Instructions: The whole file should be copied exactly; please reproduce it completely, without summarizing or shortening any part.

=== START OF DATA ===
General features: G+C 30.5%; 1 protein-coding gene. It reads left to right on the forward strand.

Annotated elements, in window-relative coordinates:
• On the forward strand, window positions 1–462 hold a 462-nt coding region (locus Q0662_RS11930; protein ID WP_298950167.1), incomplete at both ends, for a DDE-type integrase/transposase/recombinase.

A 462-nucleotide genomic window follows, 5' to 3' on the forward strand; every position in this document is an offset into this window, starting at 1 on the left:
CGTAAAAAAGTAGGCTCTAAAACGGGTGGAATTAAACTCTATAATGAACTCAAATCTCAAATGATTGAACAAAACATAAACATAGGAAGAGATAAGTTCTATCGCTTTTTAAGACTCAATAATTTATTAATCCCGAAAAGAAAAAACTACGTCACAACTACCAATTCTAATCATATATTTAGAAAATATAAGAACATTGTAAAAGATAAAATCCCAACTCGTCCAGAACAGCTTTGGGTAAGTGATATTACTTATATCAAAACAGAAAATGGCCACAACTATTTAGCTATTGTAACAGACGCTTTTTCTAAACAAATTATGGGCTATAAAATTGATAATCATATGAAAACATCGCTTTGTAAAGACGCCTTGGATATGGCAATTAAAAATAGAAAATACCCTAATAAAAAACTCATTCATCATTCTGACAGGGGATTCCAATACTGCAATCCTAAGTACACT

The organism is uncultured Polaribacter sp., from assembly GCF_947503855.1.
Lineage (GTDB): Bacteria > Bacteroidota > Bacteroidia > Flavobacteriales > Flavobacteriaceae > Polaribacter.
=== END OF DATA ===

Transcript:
General features: G+C 30.5%; 1 protein-coding gene. It reads left to right on the forward strand.

Annotated elements, in window-relative coordinates:
• On the forward strand, window positions 1–462 hold a 462-nt coding region (locus Q0662_RS11930; protein ID WP_298950167.1), incomplete at both ends, for a DDE-type integrase/transposase/recombinase.

A 462-nucleotide genomic window follows, 5' to 3' on the forward strand; every position in this document is an offset into this window, starting at 1 on the left:
CGTAAAAAAGTAGGCTCTAAAACGGGTGGAATTAAACTCTATAATGAACTCAAATCTCAAATGATTGAACAAAACATAAACATAGGAAGAGATAAGTTCTATCGCTTTTTAAGACTCAATAATTTATTAATCCCGAAAAGAAAAAACTACGTCACAACTACCAATTCTAATCATATATTTAGAAAATATAAGAACATTGTAAAAGATAAAATCCCAACTCGTCCAGAACAGCTTTGGGTAAGTGATATTACTTATATCAAAACAGAAAATGGCCACAACTATTTAGCTATTGTAACAGACGCTTTTTCTAAACAAATTATGGGCTATAAAATTGATAATCATATGAAAACATCGCTTTGTAAAGACGCCTTGGATATGGCAATTAAAAATAGAAAATACCCTAATAAAAAACTCATTCATCATTCTGACAGGGGATTCCAATACTGCAATCCTAAGTACACT

The organism is uncultured Polaribacter sp., from assembly GCF_947503855.1.
Lineage (GTDB): Bacteria > Bacteroidota > Bacteroidia > Flavobacteriales > Flavobacteriaceae > Polaribacter.